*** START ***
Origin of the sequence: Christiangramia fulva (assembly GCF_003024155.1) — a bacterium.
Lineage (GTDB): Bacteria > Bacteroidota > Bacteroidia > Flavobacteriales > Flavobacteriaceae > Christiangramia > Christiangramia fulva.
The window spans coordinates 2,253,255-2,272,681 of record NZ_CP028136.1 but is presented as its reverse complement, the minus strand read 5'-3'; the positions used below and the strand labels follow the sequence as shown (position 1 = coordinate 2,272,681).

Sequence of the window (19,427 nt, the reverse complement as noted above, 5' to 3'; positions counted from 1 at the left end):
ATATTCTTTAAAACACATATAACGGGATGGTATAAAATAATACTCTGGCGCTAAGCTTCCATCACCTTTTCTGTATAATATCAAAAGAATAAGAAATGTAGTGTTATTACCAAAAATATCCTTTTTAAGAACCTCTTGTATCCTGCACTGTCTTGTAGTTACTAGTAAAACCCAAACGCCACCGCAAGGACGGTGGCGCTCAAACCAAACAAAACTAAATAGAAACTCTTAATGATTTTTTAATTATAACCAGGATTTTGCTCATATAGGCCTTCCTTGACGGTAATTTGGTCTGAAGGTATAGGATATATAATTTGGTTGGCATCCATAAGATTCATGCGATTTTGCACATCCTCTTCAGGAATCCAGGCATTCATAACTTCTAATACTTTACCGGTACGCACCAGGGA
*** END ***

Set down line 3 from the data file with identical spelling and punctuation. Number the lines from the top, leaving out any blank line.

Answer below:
The window spans coordinates 2,253,255-2,272,681 of record NZ_CP028136.1 but is presented as its reverse complement, the minus strand read 5'-3'; the positions used below and the strand labels follow the sequence as shown (position 1 = coordinate 2,272,681).